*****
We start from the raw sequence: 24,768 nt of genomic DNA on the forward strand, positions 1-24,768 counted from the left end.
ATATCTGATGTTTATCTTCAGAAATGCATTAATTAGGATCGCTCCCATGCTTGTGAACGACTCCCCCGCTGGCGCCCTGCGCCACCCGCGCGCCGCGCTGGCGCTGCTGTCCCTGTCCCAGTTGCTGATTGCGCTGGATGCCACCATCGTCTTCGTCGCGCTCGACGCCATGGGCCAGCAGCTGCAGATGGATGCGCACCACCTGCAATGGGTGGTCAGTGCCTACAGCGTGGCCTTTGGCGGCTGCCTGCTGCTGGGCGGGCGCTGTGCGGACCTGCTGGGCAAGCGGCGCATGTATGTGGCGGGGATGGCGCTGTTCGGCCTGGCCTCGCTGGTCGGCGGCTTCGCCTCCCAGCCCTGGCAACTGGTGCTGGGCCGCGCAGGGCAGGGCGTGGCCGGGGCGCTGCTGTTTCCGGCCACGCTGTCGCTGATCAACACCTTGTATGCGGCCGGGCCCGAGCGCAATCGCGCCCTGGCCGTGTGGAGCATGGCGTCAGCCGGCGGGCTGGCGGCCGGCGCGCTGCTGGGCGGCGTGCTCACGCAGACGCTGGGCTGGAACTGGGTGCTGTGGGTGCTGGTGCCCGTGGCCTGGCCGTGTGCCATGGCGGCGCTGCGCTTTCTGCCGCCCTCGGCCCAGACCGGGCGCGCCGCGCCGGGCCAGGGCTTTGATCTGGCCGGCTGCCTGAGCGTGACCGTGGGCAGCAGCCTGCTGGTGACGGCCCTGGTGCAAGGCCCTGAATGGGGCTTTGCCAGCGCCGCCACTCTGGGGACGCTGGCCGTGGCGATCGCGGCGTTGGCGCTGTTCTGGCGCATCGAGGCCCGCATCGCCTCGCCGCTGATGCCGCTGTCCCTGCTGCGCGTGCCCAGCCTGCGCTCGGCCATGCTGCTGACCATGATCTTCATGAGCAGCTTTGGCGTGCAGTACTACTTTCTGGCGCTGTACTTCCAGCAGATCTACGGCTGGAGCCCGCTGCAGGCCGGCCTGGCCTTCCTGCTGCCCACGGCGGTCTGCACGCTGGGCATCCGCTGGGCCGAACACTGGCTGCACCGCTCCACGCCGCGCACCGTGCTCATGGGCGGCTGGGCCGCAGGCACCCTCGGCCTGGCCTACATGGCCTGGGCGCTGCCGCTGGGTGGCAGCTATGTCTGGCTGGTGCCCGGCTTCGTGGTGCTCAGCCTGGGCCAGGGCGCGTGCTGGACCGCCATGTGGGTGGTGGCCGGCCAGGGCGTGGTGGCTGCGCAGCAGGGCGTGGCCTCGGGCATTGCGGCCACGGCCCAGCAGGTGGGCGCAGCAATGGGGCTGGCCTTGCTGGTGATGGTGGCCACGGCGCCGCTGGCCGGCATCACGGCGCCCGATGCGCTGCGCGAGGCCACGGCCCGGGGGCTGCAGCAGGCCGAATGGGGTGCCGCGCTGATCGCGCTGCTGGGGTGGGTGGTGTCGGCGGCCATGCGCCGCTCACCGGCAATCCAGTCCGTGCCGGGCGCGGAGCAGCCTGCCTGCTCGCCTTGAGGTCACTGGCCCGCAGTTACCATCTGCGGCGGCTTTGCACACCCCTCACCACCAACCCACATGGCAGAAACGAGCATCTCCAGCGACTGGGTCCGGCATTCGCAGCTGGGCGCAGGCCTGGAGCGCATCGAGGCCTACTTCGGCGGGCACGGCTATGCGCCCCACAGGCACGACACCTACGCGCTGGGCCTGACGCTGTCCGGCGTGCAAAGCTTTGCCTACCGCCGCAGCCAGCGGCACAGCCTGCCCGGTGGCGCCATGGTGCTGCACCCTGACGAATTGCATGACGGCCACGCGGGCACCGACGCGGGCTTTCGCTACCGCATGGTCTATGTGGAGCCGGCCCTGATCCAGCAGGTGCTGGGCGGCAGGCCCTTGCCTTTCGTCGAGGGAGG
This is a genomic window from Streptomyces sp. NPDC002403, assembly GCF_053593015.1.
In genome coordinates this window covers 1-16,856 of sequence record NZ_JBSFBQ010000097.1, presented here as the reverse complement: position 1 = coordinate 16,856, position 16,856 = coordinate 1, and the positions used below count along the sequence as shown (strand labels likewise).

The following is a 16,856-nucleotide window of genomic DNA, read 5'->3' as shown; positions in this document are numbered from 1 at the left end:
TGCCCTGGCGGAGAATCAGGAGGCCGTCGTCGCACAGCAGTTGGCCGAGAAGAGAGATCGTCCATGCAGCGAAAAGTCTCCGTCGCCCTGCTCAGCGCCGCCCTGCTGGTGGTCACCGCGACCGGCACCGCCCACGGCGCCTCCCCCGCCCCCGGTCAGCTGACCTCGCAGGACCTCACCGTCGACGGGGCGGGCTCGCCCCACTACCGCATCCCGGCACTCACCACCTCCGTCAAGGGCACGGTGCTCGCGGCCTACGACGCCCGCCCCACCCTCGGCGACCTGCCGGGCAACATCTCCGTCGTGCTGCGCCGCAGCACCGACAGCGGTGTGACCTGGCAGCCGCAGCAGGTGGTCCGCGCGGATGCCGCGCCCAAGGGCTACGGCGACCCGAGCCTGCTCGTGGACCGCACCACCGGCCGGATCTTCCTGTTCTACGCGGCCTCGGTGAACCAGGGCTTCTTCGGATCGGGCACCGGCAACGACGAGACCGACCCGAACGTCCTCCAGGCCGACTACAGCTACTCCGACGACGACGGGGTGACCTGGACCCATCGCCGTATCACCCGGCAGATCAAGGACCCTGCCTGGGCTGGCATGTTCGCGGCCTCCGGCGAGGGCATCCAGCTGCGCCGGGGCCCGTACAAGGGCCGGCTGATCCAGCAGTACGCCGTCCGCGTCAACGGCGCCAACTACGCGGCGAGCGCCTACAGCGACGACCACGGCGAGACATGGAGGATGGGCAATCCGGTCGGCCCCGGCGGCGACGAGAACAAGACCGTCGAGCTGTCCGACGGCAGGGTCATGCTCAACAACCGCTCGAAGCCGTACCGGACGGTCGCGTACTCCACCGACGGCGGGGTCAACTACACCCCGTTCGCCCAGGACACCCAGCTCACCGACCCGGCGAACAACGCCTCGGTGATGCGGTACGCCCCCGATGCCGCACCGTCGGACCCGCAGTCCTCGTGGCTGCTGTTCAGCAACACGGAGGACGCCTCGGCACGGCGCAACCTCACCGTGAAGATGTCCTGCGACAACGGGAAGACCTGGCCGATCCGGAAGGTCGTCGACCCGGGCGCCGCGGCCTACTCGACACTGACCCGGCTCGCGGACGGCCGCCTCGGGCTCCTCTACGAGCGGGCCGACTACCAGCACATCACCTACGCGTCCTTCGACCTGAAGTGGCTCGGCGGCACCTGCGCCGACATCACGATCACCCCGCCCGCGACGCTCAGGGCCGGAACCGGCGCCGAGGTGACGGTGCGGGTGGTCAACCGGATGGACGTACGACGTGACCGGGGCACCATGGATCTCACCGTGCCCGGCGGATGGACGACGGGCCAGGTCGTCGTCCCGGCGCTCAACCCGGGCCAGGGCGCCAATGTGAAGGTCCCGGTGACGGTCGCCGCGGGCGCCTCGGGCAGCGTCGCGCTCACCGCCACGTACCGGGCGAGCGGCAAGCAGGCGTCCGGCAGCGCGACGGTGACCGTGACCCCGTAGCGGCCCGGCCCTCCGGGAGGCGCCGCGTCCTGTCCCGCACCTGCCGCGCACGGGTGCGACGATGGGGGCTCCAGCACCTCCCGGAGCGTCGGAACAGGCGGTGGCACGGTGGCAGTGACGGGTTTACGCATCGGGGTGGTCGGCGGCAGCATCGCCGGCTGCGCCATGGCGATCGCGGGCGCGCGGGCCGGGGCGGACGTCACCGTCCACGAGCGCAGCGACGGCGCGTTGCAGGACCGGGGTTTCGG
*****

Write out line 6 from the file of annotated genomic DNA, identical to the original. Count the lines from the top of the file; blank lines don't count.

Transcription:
TGCCCTGGCGGAGAATCAGGAGGCCGTCGTCGCACAGCAGTTGGCCGAGAAGAGAGATCGTCCATGCAGCGAAAAGTCTCCGTCGCCCTGCTCAGCGCCGCCCTGCTGGTGGTCACCGCGACCGGCACCGCCCACGGCGCCTCCCCCGCCCCCGGTCAGCTGACCTCGCAGGACCTCACCGTCGACGGGGCGGGCTCGCCCCACTACCGCATCCCGGCACTCACCACCTCCGTCAAGGGCACGGTGCTCGCGGCCTACGACGCCCGCCCCACCCTCGGCGACCTGCCGGGCAACATCTCCGTCGTGCTGCGCCGCAGCACCGACAGCGGTGTGACCTGGCAGCCGCAGCAGGTGGTCCGCGCGGATGCCGCGCCCAAGGGCTACGGCGACCCGAGCCTGCTCGTGGACCGCACCACCGGCCGGATCTTCCTGTTCTACGCGGCCTCGGTGAACCAGGGCTTCTTCGGATCGGGCACCGGCAACGACGAGACCGACCCGAACGTCCTCCAGGCCGACTACAGCTACTCCGACGACGACGGGGTGACCTGGACCCATCGCCGTATCACCCGGCAGATCAAGGACCCTGCCTGGGCTGGCATGTTCGCGGCCTCCGGCGAGGGCATCCAGCTGCGCCGGGGCCCGTACAAGGGCCGGCTGATCCAGCAGTACGCCGTCCGCGTCAACGGCGCCAACTACGCGGCGAGCGCCTACAGCGACGACCACGGCGAGACATGGAGGATGGGCAATCCGGTCGGCCCCGGCGGCGACGAGAACAAGACCGTCGAGCTGTCCGACGGCAGGGTCATGCTCAACAACCGCTCGAAGCCGTACCGGACGGTCGCGTACTCCACCGACGGCGGGGTCAACTACACCCCGTTCGCCCAGGACACCCAGCTCACCGACCCGGCGAACAACGCCTCGGTGATGCGGTACGCCCCCGATGCCGCACCGTCGGACCCGCAGTCCTCGTGGCTGCTGTTCAGCAACACGGAGGACGCCTCGGCACGGCGCAACCTCACCGTGAAGATGTCCTGCGACAACGGGAAGACCTGGCCGATCCGGAAGGTCGTCGACCCGGGCGCCGCGGCCTACTCGACACTGACCCGGCTCGCGGACGGCCGCCTCGGGCTCCTCTACGAGCGGGCCGACTACCAGCACATCACCTACGCGTCCTTCGACCTGAAGTGGCTCGGCGGCACCTGCGCCGACATCACGATCACCCCGCCCGCGACGCTCAGGGCCGGAACCGGCGCCGAGGTGACGGTGCGGGTGGTCAACCGGATGGACGTACGACGTGACCGGGGCACCATGGATCTCACCGTGCCCGGCGGATGGACGACGGGCCAGGTCGTCGTCCCGGCGCTCAACCCGGGCCAGGGCGCCAATGTGAAGGTCCCGGTGACGGTCGCCGCGGGCGCCTCGGGCAGCGTCGCGCTCACCGCCACGTACCGGGCGAGCGGCAAGCAGGCGTCCGGCAGCGCGACGGTGACCGTGACCCCGTAGCGGCCCGGCCCTCCGGGAGGCGCCGCGTCCTGTCCCGCACCTGCCGCGCACGGGTGCGACGATGGGGGCTCCAGCACCTCCCGGAGCGTCGGAACAGGCGGTGGCACGGTGGCAGTGACGGGTTTACGCATCGGGGTGGTCGGCGGCAGCATCGCCGGCTGCGCCATGGCGATCGCGGGCGCGCGGGCCGGGGCGGACGTCACCGTCCACGAGCGCAGCGACGGCGCGTTGCAGGACCGGGGTTTCGG